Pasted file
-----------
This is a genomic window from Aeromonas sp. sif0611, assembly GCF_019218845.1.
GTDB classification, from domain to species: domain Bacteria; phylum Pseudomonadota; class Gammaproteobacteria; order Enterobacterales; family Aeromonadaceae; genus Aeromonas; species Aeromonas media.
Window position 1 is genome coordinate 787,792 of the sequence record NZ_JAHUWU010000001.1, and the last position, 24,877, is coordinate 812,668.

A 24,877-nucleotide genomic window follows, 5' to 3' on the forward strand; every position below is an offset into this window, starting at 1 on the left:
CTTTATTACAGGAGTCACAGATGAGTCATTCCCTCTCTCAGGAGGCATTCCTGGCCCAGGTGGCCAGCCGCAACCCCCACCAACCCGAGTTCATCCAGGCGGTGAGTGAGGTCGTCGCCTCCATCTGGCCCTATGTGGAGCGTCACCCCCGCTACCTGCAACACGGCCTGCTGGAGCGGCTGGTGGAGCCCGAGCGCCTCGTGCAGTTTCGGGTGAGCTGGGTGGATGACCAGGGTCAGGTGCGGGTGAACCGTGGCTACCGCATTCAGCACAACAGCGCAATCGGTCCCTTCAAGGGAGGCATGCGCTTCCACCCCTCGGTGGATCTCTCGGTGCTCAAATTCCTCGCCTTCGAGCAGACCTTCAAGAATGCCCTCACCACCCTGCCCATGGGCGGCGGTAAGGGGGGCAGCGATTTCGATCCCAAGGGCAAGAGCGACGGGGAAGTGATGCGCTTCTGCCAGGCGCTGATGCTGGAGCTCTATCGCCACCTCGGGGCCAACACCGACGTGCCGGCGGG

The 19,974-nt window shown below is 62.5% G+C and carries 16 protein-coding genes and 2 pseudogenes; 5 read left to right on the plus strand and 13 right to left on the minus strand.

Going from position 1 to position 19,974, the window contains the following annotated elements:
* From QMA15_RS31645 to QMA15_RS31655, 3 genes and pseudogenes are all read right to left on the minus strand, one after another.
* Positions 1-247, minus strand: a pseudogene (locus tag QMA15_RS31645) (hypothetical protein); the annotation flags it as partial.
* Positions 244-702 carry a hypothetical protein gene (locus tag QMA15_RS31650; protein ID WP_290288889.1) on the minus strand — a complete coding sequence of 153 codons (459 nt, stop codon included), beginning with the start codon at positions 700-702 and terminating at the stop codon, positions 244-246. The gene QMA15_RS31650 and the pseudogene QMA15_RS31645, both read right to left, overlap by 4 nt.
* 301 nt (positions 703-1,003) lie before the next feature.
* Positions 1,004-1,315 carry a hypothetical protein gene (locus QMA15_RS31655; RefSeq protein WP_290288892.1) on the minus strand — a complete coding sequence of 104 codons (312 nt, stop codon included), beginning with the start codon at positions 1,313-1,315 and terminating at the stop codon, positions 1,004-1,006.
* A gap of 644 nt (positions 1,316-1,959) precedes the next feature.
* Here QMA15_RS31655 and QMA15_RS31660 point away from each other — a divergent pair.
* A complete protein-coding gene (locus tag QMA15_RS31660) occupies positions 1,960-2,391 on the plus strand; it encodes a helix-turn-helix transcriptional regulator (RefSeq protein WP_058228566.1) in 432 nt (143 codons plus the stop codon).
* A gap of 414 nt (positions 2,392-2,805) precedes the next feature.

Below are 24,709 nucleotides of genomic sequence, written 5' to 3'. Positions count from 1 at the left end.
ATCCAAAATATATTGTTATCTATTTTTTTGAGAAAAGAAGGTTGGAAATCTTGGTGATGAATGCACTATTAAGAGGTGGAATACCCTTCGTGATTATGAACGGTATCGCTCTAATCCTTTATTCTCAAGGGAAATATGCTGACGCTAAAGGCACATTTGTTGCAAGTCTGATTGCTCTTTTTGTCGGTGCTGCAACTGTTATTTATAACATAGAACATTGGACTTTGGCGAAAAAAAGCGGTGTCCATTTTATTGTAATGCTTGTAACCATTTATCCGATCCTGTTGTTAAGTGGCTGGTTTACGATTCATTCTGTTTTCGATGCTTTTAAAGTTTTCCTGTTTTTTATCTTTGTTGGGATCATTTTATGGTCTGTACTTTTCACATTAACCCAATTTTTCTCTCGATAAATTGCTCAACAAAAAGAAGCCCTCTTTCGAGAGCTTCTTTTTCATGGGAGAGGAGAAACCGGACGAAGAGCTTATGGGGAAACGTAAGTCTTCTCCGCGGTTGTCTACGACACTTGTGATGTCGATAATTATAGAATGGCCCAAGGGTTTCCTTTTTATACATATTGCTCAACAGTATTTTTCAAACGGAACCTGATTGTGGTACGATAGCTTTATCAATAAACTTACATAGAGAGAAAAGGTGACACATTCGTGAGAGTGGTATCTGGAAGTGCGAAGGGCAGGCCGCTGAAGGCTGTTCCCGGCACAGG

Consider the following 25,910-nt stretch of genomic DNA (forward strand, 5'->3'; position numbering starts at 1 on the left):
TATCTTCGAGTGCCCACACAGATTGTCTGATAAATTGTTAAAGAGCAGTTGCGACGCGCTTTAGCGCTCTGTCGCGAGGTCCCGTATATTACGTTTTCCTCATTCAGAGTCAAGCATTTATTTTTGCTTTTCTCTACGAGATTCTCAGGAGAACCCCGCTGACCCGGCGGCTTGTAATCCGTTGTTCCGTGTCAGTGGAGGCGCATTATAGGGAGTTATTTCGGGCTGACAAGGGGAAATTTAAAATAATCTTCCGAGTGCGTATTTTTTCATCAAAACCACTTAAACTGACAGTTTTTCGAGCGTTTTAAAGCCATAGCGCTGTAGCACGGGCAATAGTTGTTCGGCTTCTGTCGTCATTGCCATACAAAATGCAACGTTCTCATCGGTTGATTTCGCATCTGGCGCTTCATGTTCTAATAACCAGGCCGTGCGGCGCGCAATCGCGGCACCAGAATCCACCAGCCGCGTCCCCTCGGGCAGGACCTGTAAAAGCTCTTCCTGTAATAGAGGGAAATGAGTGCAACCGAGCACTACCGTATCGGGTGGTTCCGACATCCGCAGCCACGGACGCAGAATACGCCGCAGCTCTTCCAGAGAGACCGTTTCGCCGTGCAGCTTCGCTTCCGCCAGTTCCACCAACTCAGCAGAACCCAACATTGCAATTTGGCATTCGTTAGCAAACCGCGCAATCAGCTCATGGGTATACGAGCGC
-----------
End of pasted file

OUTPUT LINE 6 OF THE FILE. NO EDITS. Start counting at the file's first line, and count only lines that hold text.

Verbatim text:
The 19,974-nt window shown below is 62.5% G+C and carries 16 protein-coding genes and 2 pseudogenes; 5 read left to right on the plus strand and 13 right to left on the minus strand.